The Legion of Flame by Anthony Ryan
Fantasy , Review / 10/10/2017

The dragons in Anthony Ryan’s Draconis Memoria series are not, as the saying might go, your grandfather’s dragons. In this world there are dragons of varying colours – green, red, blue, black and white. Each has a different preferred mode of attack and the blood of each can give specially talented humans (the blood-blessed), short-lived superhuman capabilities. Only, as The Legion of Flame opens, the dragons, led by the super intelligent white dragon, are revolting. Having taken over their home continent and either killing or enslaving the populace, the dragons are on the move. The main point of view characters from The Waking Fire return. Lizanne, arsekicking secret agent for the Ironship Corporation, is sent on a mission to their sworn enemy the Corvantine Empire. Lizanne’s mission quickly spins out of control as she ends up in a prison city and formenting revolution. Meanwhile, blood-blessed adventurer Clay Torbeek is heading to the south pole to see if he can “save the world” following a vision of the future that he had in his encounter with the white dragon. Clay’s trajectory, while full of adventure and close calls, is a little more surreal when he finds himself in a strange world…

A Shattered Empire by Mitchell Hogan
Fantasy , Review / 04/11/2016

After a brief prologue, A Shattered Empire, the final volume of Mitchell Hogan’s Sorcery Ascendant Sequence picks up minutes after the last volume ended. Things are looking dire for the Mahruse Empire, and possibly the world as a whole. An evil sorcerer leading a massive army has taken over the city of Anasoma, bloodthirsty creatures of legend are still on the march, a sorcerous weapon has knocked the Emperor’s forces into disarray, and a strange band of mercenaries have offered him their support. While various factions vie for power or cover their backsides, a bunch of disparate heroes, all with their own agendas, still have their eyes on the main game. Again the focus is on Caladan with occasional side trips to other (more interesting) POV characters. Caladan, the callow youth with strange powers of A Crucible of Souls (reviewed here), discoverer of dark secrets about his powers in Blood of Innocents (reviewed here) is now a powerful sorcerer in his own right. Caladan becomes through this book an agent of bloody vengeance, his trust and empathy stripped away as his powers grow. Fans of classic epic fantasy, and this series in particular, will enjoy the well-paced and lovingly described magical…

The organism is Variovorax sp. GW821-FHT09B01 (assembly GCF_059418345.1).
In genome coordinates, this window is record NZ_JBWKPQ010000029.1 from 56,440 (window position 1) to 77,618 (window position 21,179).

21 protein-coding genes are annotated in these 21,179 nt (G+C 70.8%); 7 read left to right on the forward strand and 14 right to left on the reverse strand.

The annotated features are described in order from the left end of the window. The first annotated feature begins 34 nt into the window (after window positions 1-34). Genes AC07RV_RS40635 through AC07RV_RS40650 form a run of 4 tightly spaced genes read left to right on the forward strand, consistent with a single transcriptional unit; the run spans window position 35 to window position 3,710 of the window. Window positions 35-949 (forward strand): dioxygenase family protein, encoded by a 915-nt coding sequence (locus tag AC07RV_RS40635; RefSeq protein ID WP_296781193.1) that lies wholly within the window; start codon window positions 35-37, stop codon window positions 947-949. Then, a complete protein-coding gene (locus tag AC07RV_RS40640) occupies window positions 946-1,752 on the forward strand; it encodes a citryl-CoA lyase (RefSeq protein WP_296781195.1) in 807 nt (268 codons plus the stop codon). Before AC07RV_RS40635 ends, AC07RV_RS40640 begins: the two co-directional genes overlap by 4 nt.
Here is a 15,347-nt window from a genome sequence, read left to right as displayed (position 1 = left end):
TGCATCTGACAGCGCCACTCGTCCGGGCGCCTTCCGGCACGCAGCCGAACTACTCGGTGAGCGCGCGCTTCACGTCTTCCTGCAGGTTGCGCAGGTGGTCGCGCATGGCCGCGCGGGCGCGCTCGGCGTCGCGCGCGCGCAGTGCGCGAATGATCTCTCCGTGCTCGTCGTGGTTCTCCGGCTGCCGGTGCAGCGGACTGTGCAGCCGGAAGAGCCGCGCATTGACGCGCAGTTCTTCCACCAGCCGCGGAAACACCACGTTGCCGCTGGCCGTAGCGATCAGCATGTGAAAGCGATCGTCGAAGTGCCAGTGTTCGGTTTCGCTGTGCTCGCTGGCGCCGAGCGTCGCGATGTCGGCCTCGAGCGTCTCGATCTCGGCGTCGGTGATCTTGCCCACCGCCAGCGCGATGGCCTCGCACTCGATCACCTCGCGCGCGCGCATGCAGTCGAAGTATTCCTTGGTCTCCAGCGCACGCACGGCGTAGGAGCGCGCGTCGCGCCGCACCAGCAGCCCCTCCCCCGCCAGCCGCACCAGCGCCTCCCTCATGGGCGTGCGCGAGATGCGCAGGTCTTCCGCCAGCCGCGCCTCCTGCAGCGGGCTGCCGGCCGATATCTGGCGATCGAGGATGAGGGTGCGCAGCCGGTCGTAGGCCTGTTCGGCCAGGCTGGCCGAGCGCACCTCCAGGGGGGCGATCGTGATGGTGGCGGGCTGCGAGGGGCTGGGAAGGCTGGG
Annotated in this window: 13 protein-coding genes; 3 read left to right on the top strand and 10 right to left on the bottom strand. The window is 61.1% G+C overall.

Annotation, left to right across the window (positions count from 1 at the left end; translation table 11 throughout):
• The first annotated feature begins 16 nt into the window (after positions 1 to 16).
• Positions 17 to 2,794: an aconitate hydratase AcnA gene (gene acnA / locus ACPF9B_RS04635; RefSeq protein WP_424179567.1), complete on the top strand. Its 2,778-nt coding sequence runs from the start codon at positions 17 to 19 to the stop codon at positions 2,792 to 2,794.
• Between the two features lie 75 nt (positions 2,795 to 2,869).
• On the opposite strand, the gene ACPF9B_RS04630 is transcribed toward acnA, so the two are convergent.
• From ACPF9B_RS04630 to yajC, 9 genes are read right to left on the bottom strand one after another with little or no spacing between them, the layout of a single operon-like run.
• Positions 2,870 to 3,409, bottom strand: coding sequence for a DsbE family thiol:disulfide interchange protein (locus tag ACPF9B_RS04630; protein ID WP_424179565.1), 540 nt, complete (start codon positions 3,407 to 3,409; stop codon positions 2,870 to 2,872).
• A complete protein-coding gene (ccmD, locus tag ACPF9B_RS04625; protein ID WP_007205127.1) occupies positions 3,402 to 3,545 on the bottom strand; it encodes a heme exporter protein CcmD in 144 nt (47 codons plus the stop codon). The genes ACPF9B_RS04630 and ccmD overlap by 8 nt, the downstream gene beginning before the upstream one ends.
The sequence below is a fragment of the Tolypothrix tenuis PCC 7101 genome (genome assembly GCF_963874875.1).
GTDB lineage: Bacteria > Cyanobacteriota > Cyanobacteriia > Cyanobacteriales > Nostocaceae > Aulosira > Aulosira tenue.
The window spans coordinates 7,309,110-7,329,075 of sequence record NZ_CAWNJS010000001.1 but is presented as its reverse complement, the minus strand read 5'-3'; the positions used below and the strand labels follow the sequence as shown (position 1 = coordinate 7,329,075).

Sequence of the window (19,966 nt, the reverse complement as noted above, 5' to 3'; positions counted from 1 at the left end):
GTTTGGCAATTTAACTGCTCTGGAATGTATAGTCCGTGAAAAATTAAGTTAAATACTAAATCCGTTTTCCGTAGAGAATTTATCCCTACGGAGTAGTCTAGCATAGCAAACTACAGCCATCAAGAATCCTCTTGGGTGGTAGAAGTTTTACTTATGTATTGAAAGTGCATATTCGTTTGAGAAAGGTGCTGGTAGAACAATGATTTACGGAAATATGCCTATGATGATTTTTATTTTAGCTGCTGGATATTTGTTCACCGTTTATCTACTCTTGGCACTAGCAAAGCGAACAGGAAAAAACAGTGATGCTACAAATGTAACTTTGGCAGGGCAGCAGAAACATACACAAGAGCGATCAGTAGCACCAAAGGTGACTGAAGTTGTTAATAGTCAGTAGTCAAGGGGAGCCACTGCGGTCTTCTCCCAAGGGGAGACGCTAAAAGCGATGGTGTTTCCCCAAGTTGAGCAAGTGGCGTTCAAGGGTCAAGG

The Waking Fire by Anthony Ryan
Fantasy , Recommended , Review / 03/11/2016

There are many who credit Game of Thrones with the resurgence of the dragon in modern fantasy. But let’s face facts, dragons never really went away. A global fantasy staple from ancient times, (dragons are all over both Eastern and Western mythologies) they have also been the mainstay of some classic modern fantasy classics other than GoT including The Hobbit, Anne McCaffrey’s Pern series to name a couple. Despite this venerable history and plenty of pretenders, Anthony Ryan has managed to bring something new to the table with his swashbuckling, vaguely steampunk and hugely entertaining The Waking Fire. Ryan’s world is divided into the Blood-blessed and the non-Blessed. There are few Blessed but they are able to channel power in the blood of the dragons which live only on the remote continent of Arradsia. The blood of different dragons – blue, red, green and black – confers different temporary superhuman powers on the user. But captive breeding and over-hunting has seen the power of dragon blood diminishing. Meanwhile war is brewing between the Corvantine Empire and the rest of the capitalist-driven world ruled by individual corporations. Through these rising tensions Ryan focusses on three characters – Lizzane, spy for the…

Emperor of the Eight Islands by Lian Hearn
Fantasy , Review / 06/03/2016

Lian Hearn returns to her best-selling faux-Japanese fantasy world in a new four book series being published in Australia in two volumes. Set three hundred years before her Tales of the Otori, The Tale of Shikanoko is pure sword and sorcery fantasy with a Japanese twist. As with her Otori series, the setting is not Japan, or even a Japanese version of ancient Japan, but it is a Japan-like world heavily based on the myths, legends and style of Japanese mythological tales. As the book opens, a young boy loses his father to forest goblins and then, before he can come of age, his uncle tries to kill him in order to inherit his lands. Saved by a forest sorcerer, Kazumaru is renamed Shikanoko (“the deer’s child”) and is given a stag’s mask of great power and a new destiny. At the same time, moves are afoot to unseat the emperor, kill his son and heir and put his brother on the throne of the eight islands. When Shikanoko emerges back into the world, he is thrown right into the middle of this conflict. Being a mythological tale there is little room for too much character development. Characters tend to…